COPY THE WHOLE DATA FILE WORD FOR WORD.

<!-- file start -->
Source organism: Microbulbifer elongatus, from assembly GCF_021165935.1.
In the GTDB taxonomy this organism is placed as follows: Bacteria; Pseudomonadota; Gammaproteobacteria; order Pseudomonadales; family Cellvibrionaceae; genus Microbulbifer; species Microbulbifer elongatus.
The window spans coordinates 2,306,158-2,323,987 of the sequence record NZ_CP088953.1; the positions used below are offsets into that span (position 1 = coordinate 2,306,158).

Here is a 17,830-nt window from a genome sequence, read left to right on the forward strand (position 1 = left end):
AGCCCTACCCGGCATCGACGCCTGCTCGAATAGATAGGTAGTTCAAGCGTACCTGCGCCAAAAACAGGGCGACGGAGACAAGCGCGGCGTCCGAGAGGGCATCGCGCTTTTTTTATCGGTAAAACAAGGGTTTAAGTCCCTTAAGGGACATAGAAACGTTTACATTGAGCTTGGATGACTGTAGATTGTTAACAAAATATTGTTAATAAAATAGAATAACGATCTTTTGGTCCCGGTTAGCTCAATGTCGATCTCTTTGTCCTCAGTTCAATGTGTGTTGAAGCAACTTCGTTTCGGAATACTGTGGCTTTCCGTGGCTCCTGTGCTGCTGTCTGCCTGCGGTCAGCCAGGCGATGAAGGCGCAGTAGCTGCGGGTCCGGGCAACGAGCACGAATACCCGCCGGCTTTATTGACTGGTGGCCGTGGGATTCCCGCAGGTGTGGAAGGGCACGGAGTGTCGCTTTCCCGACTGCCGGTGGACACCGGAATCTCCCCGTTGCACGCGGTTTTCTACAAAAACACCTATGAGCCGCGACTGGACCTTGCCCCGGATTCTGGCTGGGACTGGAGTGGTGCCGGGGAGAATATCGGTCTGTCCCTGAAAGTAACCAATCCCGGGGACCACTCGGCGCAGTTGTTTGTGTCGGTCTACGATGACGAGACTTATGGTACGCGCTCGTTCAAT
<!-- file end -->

Source organism: Microbulbifer elongatus, from assembly GCF_021165935.1.
In the GTDB taxonomy this organism is placed as follows: Bacteria; Pseudomonadota; Gammaproteobacteria; order Pseudomonadales; family Cellvibrionaceae; genus Microbulbifer; species Microbulbifer elongatus.
The window spans coordinates 2,306,158-2,323,987 of the sequence record NZ_CP088953.1; the positions used below are offsets into that span (position 1 = coordinate 2,306,158).

Here is a 17,830-nt window from a genome sequence, read left to right on the forward strand (position 1 = left end):
AGCCCTACCCGGCATCGACGCCTGCTCGAATAGATAGGTAGTTCAAGCGTACCTGCGCCAAAAACAGGGCGACGGAGACAAGCGCGGCGTCCGAGAGGGCATCGCGCTTTTTTTATCGGTAAAACAAGGGTTTAAGTCCCTTAAGGGACATAGAAACGTTTACATTGAGCTTGGATGACTGTAGATTGTTAACAAAATATTGTTAATAAAATAGAATAACGATCTTTTGGTCCCGGTTAGCTCAATGTCGATCTCTTTGTCCTCAGTTCAATGTGTGTTGAAGCAACTTCGTTTCGGAATACTGTGGCTTTCCGTGGCTCCTGTGCTGCTGTCTGCCTGCGGTCAGCCAGGCGATGAAGGCGCAGTAGCTGCGGGTCCGGGCAACGAGCACGAATACCCGCCGGCTTTATTGACTGGTGGCCGTGGGATTCCCGCAGGTGTGGAAGGGCACGGAGTGTCGCTTTCCCGACTGCCGGTGGACACCGGAATCTCCCCGTTGCACGCGGTTTTCTACAAAAACACCTATGAGCCGCGACTGGACCTTGCCCCGGATTCTGGCTGGGACTGGAGTGGTGCCGGGGAGAATATCGGTCTGTCCCTGAAAGTAACCAATCCCGGGGACCACTCGGCGCAGTTGTTTGTGTCGGTCTACGATGACGAGACTTATGGTACGCGCTCGTTCAAT